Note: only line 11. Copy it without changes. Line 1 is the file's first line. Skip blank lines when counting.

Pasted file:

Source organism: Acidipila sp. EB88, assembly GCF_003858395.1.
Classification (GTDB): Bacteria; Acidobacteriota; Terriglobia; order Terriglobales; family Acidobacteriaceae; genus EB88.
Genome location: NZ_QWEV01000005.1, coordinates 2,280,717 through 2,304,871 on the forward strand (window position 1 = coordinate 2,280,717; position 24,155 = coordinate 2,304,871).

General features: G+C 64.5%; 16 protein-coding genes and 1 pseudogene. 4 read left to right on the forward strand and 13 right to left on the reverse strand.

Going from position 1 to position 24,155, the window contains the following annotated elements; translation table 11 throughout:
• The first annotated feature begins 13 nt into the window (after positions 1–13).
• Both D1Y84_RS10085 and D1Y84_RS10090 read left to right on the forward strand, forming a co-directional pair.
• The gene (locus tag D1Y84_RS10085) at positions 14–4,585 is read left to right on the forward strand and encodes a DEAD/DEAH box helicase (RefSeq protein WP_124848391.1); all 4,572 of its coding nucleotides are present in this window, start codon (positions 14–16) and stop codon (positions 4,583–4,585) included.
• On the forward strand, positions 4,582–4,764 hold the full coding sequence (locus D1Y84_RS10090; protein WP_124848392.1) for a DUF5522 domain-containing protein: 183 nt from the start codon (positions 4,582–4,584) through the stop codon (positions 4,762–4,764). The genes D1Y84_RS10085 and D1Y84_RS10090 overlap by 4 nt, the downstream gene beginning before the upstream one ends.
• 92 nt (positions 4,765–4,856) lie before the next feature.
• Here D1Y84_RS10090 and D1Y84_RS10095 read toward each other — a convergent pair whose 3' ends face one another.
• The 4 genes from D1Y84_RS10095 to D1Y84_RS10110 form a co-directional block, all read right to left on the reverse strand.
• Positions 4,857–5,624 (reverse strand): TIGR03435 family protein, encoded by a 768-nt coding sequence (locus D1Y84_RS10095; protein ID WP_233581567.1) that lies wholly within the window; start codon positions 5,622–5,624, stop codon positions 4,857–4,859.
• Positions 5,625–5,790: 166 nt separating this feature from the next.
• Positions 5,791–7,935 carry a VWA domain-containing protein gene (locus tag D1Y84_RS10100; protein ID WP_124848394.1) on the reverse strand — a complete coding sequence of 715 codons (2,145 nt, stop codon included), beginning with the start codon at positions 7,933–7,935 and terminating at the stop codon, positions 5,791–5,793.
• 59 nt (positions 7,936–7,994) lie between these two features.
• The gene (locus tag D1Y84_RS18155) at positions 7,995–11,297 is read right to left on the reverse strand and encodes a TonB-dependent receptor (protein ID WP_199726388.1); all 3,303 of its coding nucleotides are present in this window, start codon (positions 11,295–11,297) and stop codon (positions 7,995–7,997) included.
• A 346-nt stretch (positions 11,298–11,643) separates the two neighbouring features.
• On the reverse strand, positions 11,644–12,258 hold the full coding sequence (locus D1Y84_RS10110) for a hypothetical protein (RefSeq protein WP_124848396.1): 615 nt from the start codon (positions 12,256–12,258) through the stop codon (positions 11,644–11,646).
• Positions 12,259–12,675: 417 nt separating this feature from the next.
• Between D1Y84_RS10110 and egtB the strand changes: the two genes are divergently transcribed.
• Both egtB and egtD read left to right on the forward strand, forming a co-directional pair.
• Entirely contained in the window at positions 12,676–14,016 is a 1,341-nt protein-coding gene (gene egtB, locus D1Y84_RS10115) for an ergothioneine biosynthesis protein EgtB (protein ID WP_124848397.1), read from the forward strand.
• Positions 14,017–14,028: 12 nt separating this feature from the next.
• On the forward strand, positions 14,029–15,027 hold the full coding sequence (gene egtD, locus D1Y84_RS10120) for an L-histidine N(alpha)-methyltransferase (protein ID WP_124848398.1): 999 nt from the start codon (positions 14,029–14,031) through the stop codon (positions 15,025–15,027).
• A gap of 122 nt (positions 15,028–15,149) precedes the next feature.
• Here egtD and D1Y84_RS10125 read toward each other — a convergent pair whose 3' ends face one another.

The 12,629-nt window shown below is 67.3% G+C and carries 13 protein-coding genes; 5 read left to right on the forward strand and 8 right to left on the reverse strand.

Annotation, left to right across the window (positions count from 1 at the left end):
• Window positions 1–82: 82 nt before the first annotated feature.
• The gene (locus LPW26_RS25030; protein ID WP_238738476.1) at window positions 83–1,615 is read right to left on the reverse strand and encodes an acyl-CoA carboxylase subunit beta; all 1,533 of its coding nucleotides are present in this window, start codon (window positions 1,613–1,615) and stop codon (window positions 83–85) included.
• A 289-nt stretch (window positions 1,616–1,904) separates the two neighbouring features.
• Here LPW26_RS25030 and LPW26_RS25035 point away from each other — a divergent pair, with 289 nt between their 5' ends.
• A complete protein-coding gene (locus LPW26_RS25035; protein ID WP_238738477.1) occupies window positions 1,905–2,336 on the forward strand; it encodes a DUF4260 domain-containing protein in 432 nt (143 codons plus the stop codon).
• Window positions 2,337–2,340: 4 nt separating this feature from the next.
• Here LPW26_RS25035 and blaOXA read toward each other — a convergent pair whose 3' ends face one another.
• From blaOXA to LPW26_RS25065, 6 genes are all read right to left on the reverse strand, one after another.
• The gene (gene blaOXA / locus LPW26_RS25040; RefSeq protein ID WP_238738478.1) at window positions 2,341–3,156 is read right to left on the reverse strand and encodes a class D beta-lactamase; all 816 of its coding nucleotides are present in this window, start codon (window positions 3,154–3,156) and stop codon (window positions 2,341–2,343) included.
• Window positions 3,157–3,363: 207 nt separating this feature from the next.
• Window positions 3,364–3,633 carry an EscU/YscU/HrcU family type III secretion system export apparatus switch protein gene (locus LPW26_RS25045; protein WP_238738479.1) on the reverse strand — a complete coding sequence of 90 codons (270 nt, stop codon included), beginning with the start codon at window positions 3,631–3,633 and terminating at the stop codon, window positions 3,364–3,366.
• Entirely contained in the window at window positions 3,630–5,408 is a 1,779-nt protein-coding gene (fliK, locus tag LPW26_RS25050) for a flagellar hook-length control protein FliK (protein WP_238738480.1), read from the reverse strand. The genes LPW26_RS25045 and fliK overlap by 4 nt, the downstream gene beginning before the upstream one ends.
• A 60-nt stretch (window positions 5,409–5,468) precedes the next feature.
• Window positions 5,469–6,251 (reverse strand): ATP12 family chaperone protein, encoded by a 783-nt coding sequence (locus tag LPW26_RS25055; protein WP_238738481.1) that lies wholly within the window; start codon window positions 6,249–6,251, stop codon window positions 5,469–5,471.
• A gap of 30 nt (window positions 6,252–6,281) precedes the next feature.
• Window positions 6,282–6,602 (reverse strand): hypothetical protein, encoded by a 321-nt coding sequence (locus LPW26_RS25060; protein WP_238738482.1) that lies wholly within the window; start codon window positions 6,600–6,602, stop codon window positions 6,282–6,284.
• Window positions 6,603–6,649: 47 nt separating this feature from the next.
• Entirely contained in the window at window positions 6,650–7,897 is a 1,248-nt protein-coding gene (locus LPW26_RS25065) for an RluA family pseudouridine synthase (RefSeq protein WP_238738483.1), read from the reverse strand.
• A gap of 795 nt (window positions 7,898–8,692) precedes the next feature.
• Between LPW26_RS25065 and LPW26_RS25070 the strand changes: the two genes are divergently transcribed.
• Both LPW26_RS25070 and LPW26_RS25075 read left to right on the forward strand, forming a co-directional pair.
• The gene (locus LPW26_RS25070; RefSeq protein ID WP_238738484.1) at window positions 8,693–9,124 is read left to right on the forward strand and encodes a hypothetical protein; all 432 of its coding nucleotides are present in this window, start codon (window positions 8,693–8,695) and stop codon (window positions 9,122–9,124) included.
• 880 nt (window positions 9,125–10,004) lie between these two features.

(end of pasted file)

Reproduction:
• Here D1Y84_RS10090 and D1Y84_RS10095 read toward each other — a convergent pair whose 3' ends face one another.